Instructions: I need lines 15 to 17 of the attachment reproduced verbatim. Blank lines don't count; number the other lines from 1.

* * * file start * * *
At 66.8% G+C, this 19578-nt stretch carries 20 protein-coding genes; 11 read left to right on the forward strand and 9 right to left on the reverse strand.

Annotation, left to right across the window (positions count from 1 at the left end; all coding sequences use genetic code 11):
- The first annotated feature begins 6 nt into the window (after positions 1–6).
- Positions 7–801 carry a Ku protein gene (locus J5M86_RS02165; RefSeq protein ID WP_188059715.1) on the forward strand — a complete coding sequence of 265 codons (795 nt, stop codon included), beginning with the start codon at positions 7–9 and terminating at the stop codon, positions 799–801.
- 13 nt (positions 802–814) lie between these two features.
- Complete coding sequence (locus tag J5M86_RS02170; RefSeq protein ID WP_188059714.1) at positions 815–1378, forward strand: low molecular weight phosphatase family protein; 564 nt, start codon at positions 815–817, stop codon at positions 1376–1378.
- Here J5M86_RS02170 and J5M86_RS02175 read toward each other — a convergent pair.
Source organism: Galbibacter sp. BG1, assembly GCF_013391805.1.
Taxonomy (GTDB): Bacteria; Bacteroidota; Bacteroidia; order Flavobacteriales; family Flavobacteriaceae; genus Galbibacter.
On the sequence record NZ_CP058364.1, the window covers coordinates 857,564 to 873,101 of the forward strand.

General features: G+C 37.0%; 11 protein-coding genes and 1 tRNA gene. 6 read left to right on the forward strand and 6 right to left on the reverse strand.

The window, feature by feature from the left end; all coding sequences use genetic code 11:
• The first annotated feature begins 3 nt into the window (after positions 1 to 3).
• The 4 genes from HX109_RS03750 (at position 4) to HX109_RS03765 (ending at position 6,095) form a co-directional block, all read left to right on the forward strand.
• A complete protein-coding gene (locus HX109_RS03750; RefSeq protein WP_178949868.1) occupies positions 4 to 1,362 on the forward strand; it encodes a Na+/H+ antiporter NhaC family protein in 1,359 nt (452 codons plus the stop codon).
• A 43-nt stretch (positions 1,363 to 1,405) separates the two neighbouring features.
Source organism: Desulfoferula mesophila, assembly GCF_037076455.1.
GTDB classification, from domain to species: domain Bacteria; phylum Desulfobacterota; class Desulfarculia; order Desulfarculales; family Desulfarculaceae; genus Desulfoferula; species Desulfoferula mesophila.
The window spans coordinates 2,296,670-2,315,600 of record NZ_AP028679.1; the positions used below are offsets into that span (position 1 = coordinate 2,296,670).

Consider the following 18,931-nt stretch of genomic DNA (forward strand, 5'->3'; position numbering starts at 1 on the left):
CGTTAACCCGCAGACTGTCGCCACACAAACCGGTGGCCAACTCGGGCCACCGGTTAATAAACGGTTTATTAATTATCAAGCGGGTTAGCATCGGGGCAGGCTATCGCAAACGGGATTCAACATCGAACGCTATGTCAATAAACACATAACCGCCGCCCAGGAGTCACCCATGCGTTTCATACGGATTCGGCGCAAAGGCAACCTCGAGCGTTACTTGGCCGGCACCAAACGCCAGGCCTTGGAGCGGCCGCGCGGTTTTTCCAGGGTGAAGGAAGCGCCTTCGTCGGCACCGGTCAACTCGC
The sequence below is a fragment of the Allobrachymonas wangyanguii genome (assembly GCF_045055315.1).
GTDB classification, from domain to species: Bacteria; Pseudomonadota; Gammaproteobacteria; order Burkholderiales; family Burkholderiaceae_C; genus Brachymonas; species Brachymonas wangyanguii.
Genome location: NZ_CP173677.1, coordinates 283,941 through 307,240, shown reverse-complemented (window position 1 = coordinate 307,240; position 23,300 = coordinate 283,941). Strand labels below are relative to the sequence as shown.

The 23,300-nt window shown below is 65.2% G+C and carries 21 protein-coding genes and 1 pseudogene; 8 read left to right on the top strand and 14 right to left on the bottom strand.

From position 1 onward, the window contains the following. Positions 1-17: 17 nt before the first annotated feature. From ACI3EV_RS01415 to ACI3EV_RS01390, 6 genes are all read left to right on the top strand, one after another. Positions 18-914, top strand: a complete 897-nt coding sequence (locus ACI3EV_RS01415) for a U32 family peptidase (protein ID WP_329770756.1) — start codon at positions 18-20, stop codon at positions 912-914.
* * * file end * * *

• A complete protein-coding gene (locus HX109_RS03750; RefSeq protein WP_178949868.1) occupies positions 4 to 1,362 on the forward strand; it encodes a Na+/H+ antiporter NhaC family protein in 1,359 nt (452 codons plus the stop codon).
• A 43-nt stretch (positions 1,363 to 1,405) separates the two neighbouring features.
Source organism: Desulfoferula mesophila, assembly GCF_037076455.1.